French hit by a plague of pigs

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The Independent Online
THE GOOD news across France is that hunting for sanglier - the beloved wild boar - is terrific. Just about all other news related to the animals ranges from bad to catastrophic.

"They're destroying everything," grumbled Jeannot Romana, a farmer in Provence. "Wheat fields, fences, everything. It's a plague of pigs."

In one year alone, the French authorities have paid $20m (pounds 12.5m) to indemnify farmers and growers for "sanglier" depredations. From the Luberon to the Riviera, in the southern France, home owners report uninvited families of boar invading their land. Deep holes like bomb craters mar vegetable patches and flower beds. Electric fences won't keep them out.

Cross-breeding has added to the problem. In Aups, a mountain town north of Saint-Tropez wild pigs, breaking an age-old balance of nature, are eating up the truffles. Truffle gatherers used domestic pigs to find their treasure, quickly substituting an acorn as a reward before the pig could gobble up the profit. Boar left truffles alone.

When too much boar hunting caused a population fall a decade ago, hunters sent domestic sows into the woods to breed with the wild boar. The numbers shot up, but the hybrids love truffles.

Last year's parched summer, gatherers report, also killed off many plants that feed the boar. The animals were forced to dig deep for truffles, or anything else that they could find.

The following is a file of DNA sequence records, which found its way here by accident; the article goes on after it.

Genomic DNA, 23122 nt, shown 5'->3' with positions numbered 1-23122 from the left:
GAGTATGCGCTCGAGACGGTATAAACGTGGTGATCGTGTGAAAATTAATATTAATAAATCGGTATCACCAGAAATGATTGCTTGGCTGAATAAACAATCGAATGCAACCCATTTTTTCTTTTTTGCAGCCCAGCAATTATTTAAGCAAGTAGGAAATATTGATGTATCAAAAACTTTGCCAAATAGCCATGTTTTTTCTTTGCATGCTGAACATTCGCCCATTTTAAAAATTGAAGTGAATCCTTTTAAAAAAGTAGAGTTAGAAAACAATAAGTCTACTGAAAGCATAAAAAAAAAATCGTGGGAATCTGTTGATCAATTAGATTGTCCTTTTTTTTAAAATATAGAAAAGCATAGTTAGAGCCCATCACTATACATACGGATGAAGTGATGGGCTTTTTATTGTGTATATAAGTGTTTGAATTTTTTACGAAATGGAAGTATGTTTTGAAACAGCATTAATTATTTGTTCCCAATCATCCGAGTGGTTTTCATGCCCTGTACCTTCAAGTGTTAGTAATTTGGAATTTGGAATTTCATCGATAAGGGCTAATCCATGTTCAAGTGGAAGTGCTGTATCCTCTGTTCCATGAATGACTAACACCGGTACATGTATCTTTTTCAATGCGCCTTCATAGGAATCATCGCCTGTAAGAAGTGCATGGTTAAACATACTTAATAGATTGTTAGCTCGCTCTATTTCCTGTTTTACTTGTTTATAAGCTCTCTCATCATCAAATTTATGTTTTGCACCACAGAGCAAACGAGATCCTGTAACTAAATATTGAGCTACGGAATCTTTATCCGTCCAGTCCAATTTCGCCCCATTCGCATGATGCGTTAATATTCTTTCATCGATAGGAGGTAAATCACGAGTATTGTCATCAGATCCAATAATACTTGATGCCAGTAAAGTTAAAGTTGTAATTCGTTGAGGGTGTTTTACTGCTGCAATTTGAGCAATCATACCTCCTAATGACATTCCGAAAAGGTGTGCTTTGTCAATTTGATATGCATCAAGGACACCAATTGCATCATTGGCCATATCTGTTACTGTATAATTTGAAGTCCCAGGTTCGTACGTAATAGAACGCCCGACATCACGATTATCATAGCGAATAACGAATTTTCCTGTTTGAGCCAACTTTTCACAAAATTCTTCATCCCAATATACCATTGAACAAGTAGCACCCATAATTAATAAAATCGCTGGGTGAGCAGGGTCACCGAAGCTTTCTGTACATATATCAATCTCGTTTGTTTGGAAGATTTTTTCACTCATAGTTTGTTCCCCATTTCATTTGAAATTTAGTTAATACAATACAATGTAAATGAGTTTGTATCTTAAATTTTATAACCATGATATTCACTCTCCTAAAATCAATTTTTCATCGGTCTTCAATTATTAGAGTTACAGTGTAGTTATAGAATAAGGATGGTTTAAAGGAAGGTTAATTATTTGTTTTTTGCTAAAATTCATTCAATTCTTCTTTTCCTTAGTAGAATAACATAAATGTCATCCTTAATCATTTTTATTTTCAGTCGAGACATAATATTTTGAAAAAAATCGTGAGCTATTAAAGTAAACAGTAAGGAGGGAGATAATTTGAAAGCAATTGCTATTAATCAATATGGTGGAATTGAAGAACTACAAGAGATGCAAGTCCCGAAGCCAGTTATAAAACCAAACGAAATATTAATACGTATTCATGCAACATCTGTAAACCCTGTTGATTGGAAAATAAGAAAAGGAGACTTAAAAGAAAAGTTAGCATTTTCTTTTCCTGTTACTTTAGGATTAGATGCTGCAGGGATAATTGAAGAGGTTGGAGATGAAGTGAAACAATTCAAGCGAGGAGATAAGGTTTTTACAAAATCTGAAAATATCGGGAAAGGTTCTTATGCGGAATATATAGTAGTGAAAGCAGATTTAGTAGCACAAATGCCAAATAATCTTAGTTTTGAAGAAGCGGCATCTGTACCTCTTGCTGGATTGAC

The National Hunting Office estimates the French boar population at 700,000, nine times the total 25 years ago, despite a kill of 322,000 in 1997 and an even greater number - still not tallied - in 1998.

"They tear up vineyards, gardens, crops, and you can't keep them out," said Yvon Creissac, a vintner near Montpellier, 250 miles west of Aups.

He blames hunters for destroying a natural balance. A pure sanglier female had one litter a year of perhaps three piglets, but hybrids can reproduce twice a year, with up to 20 babies in all, he said.

Florence Ferte, who hunts stags on horseback and follows the plight of game closely, recently visited friends near Aix-en-Provence and found the luncheon party was increased by six. "Right there at the pool, a mother sanglier trotted up with her five babies following behind," she said. "They acted like they owned the place."(AP)

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